Actress Julie Christie, taking part in a Haiti Support Group-organised ‘picket’ of the Disney store in London. Photo by Andrew Wiard.
Yannick Etienne is a coordinator of Batay Ouvriye (Workers’ Struggle), an organisation that has risen to prominence through its involvement with the international campaign to pressure the Walt Disney Company to improve the lot of workers employed by its sub-contractors in Haiti.
Garment and other assembly operations are carried out in some 45 factories in the Haitian capital, Port-au-Prince, 14 of them producing t-shirts, pyjamas and children’s outfits for the entertainment giant, Walt Disney. Over 20,000 workers, the vast majority of them women, work in the assembly sector where they receive the lowest wages in the entire Central American and Caribbean region, approximately US$ 2 a day.
The two-fold purpose of Etienne’s visit was to make links with workers’ organisations engaged in the fight against exploitative bosses, and to present the Haitian workers’ side of the story to groups campaigning to raise consumer awareness of sweatshop conditions in the developing world.
First stop on her journey was the port city of Liverpool in north-west England where she met with the Women of the Waterfront, a support group for the 500 dock workers sacked over 18 months ago after refusing to accept the introduction of casual labour. The dock workers’ struggle to win back their jobs has become a cause celebre in the British labour movement.
- “I felt an immediate rapport with these women,” Etienne said. “Even though Liverpool and Port-au-Prince are so different, we are going through the same kind of experience. It’s not just the workers that are directly affected who must fight for their rights. It must involve their families and communities too.”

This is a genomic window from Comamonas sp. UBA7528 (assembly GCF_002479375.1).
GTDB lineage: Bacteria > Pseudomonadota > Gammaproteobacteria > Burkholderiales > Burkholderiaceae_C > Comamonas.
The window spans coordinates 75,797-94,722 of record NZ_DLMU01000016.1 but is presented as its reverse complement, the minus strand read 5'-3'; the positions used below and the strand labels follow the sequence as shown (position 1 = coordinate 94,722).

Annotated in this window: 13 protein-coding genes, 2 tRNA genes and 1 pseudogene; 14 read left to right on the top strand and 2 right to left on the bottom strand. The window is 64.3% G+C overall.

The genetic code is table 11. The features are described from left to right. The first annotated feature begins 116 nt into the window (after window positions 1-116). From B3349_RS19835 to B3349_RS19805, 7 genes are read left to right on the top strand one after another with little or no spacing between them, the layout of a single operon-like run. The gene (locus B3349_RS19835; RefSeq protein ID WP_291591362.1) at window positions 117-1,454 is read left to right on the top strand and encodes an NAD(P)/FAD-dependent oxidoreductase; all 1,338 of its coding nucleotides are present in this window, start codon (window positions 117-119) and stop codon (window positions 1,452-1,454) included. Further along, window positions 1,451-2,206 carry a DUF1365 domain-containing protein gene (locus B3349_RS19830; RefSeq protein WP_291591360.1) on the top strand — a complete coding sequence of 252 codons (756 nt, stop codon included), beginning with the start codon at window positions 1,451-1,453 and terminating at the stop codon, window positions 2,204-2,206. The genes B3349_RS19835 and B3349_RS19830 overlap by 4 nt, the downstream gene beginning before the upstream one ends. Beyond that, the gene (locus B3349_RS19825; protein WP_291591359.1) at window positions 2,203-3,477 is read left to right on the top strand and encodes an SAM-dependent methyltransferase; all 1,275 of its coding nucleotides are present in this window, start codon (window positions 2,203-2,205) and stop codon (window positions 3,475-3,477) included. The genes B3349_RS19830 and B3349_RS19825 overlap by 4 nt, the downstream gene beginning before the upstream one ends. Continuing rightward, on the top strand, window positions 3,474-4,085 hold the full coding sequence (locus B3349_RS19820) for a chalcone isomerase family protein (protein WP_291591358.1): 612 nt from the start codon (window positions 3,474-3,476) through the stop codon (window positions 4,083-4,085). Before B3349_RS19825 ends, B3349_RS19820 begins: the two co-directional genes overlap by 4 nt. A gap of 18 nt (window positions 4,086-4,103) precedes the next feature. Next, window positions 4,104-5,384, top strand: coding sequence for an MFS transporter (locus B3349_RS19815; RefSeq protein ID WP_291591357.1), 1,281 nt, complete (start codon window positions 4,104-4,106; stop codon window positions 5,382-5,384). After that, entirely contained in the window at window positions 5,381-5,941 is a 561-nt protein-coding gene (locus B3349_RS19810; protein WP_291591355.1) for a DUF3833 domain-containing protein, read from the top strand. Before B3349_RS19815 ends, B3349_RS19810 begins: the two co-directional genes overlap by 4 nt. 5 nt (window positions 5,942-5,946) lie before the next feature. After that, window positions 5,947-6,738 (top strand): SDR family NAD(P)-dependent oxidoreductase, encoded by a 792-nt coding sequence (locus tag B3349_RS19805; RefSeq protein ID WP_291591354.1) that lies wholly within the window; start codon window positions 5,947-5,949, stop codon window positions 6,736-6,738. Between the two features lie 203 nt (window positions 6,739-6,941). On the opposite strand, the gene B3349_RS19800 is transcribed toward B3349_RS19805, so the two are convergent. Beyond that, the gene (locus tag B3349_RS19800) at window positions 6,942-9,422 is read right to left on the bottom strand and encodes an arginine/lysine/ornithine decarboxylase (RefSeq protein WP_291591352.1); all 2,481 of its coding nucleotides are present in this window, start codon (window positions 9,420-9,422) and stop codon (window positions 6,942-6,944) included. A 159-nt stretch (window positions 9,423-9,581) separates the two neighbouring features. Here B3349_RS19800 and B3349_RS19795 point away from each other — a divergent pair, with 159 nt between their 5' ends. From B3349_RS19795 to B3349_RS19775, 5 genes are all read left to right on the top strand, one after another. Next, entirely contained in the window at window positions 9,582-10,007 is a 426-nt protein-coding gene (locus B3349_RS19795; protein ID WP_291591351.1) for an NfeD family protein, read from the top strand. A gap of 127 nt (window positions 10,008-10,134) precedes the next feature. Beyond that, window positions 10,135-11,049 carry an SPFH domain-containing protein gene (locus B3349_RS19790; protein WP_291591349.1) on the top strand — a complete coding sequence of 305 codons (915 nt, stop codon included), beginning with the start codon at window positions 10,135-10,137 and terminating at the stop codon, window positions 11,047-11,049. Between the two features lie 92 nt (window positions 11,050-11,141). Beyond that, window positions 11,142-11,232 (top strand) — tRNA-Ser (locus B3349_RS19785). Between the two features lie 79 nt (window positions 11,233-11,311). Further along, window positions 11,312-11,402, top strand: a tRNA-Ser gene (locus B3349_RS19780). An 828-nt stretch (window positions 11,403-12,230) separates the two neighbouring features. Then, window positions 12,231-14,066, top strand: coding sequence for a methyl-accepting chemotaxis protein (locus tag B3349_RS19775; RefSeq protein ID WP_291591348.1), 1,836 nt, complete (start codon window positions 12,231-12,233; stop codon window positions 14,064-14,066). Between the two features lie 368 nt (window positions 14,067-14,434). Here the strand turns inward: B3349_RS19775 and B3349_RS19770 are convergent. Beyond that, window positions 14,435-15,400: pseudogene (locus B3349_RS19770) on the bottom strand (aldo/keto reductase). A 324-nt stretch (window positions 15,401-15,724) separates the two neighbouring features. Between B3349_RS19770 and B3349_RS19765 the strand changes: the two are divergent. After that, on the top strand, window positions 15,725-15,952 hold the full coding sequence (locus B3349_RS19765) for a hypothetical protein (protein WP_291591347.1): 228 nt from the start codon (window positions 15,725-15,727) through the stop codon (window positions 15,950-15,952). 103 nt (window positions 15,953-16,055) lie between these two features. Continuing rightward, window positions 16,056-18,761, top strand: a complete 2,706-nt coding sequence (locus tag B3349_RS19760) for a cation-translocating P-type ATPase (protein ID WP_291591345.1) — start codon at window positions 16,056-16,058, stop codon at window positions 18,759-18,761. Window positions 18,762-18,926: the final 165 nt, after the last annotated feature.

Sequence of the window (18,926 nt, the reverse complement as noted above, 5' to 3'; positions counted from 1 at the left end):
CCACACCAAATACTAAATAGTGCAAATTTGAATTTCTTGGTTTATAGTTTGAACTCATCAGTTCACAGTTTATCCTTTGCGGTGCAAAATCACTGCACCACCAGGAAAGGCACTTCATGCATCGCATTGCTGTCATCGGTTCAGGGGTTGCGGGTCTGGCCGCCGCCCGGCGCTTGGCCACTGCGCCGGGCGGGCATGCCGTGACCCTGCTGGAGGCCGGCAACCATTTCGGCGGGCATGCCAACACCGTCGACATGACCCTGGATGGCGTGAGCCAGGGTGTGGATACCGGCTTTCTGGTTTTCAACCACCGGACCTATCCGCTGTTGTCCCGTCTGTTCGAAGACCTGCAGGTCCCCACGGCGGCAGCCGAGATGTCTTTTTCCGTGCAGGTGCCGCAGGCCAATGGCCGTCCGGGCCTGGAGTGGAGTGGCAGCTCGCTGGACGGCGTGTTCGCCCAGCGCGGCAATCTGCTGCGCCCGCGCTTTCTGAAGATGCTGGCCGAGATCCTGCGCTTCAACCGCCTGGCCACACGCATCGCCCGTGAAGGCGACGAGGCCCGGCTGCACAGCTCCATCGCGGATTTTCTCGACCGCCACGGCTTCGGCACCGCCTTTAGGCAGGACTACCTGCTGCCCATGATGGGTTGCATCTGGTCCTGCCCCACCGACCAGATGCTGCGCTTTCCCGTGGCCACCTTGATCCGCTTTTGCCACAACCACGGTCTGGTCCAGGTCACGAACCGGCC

While in Liverpool, Etienne also visited a textile factory, and met workers and union representatives from the largest British general union, the GMB. Etienne was impressed by the high standard of working conditions relative to those experienced by Haitian garment workers.
“The union is strong, and it shows on the factory floor. They have space to work, there are proper health and safety procedures, and they’ve got a canteen, something Haitian workers are asking for.”
“The union reps had some knowledge of Haiti because the GMB took part in a protest outside the Liverpool Disney store earlier this year. The women working there wanted to know more because they buy Disney products for their children,” Etienne said.
Etienne heard a different story when she met textile workers of Turkish and Turkish-Kurdish origin in the east end of London. They had recently organised themselves to form a branch of the Transport and General Workers’ Union (TGWU). Branch secretary, Tekin Katel, explained that he and his fellow workers faced many of the same problems as their Haitian counterparts.
“Our work conditions are poor, the pay is only 140 pounds sterling ($220) a week if we meet the quota, and the bosses are always trying to get away without paying us. Only a few months ago we had to organise an occupation of a factory after the boss claimed bankruptcy and disappeared without paying wages for work done.”
After hearing a presentation by Etienne describing the difficulties experienced by the Haitian garment workers when they try to organise unions – intimidation, threats and dismissals, the branch vowed to support Batay Ouvriye in whatever way it could. As well as pledging to respond to solidarity appeals put out by Batay Ouvriye, and organising the publication of an article about Haiti in the Turkish-language daily newspaper, Emek (Labour), the workers also had a ‘whip-round’ to contribute to Batay Ouvriye’s costs.
For Etienne this kind of international solidarity is an essential component of her organisation’s work.